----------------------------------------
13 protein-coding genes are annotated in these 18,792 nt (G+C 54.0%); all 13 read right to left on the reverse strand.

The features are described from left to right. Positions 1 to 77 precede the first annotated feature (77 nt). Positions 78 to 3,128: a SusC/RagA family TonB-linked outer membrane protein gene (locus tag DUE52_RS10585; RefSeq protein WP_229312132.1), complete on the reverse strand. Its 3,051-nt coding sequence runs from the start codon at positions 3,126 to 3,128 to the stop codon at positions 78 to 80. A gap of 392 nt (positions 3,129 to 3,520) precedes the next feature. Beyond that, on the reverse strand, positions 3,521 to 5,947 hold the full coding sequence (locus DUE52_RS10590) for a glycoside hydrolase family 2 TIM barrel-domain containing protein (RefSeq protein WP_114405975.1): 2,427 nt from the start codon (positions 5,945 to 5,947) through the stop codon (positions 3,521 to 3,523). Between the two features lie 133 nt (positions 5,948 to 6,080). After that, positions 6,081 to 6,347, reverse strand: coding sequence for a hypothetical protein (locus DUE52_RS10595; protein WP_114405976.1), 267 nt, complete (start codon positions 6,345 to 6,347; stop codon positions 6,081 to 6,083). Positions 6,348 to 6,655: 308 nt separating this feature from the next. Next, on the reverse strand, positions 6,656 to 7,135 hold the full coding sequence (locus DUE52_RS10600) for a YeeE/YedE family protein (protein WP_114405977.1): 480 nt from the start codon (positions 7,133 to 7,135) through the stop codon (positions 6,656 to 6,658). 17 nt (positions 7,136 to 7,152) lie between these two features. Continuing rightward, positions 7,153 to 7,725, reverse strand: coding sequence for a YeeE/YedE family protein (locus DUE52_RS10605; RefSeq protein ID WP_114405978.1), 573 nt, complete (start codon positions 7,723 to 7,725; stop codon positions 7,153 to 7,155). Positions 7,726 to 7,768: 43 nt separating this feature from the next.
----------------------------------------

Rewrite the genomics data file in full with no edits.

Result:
13 protein-coding genes are annotated in these 18,792 nt (G+C 54.0%); all 13 read right to left on the reverse strand.

The features are described from left to right. Positions 1 to 77 precede the first annotated feature (77 nt). Positions 78 to 3,128: a SusC/RagA family TonB-linked outer membrane protein gene (locus tag DUE52_RS10585; RefSeq protein WP_229312132.1), complete on the reverse strand. Its 3,051-nt coding sequence runs from the start codon at positions 3,126 to 3,128 to the stop codon at positions 78 to 80. A gap of 392 nt (positions 3,129 to 3,520) precedes the next feature. Beyond that, on the reverse strand, positions 3,521 to 5,947 hold the full coding sequence (locus DUE52_RS10590) for a glycoside hydrolase family 2 TIM barrel-domain containing protein (RefSeq protein WP_114405975.1): 2,427 nt from the start codon (positions 5,945 to 5,947) through the stop codon (positions 3,521 to 3,523). Between the two features lie 133 nt (positions 5,948 to 6,080). After that, positions 6,081 to 6,347, reverse strand: coding sequence for a hypothetical protein (locus DUE52_RS10595; protein WP_114405976.1), 267 nt, complete (start codon positions 6,345 to 6,347; stop codon positions 6,081 to 6,083). Positions 6,348 to 6,655: 308 nt separating this feature from the next. Next, on the reverse strand, positions 6,656 to 7,135 hold the full coding sequence (locus DUE52_RS10600) for a YeeE/YedE family protein (protein WP_114405977.1): 480 nt from the start codon (positions 7,133 to 7,135) through the stop codon (positions 6,656 to 6,658). 17 nt (positions 7,136 to 7,152) lie between these two features. Continuing rightward, positions 7,153 to 7,725, reverse strand: coding sequence for a YeeE/YedE family protein (locus DUE52_RS10605; RefSeq protein ID WP_114405978.1), 573 nt, complete (start codon positions 7,723 to 7,725; stop codon positions 7,153 to 7,155). Positions 7,726 to 7,768: 43 nt separating this feature from the next.